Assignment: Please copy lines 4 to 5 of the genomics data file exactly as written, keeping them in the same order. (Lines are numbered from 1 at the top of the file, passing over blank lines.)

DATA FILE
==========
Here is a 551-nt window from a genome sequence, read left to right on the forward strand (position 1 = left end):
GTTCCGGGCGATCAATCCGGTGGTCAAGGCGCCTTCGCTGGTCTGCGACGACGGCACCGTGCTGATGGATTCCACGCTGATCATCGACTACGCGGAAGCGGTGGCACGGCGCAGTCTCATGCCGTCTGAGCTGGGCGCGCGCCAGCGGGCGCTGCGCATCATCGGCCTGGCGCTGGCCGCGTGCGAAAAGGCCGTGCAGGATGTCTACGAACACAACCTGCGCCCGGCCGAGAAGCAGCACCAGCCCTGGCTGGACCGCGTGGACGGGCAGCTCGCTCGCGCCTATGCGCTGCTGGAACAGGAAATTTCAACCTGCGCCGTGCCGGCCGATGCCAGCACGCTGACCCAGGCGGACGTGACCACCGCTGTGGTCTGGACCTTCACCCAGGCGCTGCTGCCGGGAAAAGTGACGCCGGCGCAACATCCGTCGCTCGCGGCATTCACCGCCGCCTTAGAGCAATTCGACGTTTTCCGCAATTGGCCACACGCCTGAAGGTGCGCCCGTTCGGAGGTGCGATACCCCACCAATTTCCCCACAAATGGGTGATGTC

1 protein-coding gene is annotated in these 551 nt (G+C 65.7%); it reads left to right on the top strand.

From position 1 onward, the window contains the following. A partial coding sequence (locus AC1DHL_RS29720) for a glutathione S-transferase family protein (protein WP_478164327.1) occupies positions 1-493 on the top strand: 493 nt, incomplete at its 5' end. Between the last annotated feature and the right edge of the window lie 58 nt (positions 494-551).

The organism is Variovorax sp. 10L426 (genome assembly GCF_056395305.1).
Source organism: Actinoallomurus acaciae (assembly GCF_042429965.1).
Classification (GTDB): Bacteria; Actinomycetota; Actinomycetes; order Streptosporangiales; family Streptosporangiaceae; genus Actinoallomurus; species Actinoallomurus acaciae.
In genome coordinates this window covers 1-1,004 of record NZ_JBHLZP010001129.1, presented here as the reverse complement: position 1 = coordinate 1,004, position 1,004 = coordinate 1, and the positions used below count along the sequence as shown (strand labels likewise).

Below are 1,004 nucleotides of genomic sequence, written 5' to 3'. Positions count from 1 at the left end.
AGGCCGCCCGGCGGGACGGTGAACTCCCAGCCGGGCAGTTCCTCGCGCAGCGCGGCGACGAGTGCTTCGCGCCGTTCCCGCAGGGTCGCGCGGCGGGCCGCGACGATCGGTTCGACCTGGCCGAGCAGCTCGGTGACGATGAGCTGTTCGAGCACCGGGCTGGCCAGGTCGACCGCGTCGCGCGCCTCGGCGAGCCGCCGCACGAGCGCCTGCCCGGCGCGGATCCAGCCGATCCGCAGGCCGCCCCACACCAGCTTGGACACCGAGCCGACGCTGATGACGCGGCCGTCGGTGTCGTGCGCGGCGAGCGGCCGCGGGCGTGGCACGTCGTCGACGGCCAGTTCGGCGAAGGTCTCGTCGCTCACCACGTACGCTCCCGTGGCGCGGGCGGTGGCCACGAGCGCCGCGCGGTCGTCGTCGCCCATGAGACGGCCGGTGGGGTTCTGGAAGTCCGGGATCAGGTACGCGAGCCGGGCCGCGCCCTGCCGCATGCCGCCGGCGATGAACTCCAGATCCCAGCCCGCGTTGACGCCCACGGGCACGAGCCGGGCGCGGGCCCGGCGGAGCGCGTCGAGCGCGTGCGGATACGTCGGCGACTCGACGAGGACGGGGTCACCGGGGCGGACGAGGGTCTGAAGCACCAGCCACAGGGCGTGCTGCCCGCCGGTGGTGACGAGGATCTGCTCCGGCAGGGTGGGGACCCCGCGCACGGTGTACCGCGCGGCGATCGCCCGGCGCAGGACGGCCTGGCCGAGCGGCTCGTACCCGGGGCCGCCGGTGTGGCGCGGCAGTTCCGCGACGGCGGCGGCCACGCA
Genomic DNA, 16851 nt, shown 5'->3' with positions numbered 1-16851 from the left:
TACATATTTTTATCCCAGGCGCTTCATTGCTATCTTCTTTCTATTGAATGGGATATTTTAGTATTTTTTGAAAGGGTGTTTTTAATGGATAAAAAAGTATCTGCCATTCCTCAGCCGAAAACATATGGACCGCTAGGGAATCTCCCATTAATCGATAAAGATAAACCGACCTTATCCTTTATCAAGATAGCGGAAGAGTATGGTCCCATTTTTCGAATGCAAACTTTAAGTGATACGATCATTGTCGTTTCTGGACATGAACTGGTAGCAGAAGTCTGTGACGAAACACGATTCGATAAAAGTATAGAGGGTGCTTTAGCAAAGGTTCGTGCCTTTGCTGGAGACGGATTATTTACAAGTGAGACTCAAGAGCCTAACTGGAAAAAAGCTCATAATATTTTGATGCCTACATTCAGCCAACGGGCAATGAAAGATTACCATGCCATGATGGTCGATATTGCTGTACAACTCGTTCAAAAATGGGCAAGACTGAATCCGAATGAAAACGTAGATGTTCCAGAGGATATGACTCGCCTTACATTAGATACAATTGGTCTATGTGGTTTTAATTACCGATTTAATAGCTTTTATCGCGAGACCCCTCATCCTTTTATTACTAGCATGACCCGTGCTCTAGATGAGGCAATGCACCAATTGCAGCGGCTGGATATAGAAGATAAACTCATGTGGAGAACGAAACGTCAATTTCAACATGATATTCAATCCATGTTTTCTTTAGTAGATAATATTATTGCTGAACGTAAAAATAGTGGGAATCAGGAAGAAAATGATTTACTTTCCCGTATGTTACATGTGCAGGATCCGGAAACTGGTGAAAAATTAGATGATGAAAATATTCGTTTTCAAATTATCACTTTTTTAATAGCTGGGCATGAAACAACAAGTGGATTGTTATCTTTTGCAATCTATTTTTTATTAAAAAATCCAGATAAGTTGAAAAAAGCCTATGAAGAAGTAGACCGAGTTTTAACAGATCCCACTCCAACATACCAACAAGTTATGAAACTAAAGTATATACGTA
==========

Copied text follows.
From position 1 onward, the window contains the following. A partial coding sequence (locus AC1DHL_RS29720) for a glutathione S-transferase family protein (protein WP_478164327.1) occupies positions 1-493 on the top strand: 493 nt, incomplete at its 5' end. Between the last annotated feature and the right edge of the window lie 58 nt (positions 494-551).

The organism is Variovorax sp. 10L426 (genome assembly GCF_056395305.1).